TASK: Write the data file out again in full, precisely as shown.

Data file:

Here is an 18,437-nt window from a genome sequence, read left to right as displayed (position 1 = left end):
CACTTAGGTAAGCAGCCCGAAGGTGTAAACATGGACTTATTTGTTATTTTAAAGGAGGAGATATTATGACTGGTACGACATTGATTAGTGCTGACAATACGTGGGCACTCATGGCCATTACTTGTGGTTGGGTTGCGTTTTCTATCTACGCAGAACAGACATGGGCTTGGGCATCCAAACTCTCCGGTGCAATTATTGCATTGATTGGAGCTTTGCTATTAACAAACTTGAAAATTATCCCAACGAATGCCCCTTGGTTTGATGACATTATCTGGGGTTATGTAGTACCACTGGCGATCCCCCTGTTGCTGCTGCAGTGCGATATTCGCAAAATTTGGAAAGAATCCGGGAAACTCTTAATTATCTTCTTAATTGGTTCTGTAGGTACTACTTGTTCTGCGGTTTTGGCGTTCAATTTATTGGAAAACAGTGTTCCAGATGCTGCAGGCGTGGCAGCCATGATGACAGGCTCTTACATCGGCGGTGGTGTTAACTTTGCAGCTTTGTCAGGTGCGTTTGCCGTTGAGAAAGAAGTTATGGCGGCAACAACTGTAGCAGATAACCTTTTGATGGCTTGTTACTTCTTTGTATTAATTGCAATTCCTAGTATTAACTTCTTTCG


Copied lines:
Here is an 18,437-nt window from a genome sequence, read left to right as displayed (position 1 = left end):
CACTTAGGTAAGCAGCCCGAAGGTGTAAACATGGACTTATTTGTTATTTTAAAGGAGGAGATATTATGACTGGTACGACATTGATTAGTGCTGACAATACGTGGGCACTCATGGCCATTACTTGTGGTTGGGTTGCGTTTTCTATCTACGCAGAACAGACATGGGCTTGGGCATCCAAACTCTCCGGTGCAATTATTGCATTGATTGGAGCTTTGCTATTAACAAACTTGAAAATTATCCCAACGAATGCCCCTTGGTTTGATGACATTATCTGGGGTTATGTAGTACCACTGGCGATCCCCCTGTTGCTGCTGCAGTGCGATATTCGCAAAATTTGGAAAGAATCCGGGAAACTCTTAATTATCTTCTTAATTGGTTCTGTAGGTACTACTTGTTCTGCGGTTTTGGCGTTCAATTTATTGGAAAACAGTGTTCCAGATGCTGCAGGCGTGGCAGCCATGATGACAGGCTCTTACATCGGCGGTGGTGTTAACTTTGCAGCTTTGTCAGGTGCGTTTGCCGTTGAGAAAGAAGTTATGGCGGCAACAACTGTAGCAGATAACCTTTTGATGGCTTGTTACTTCTTTGTATTAATTGCAATTCCTAGTATTAACTTCTTTCG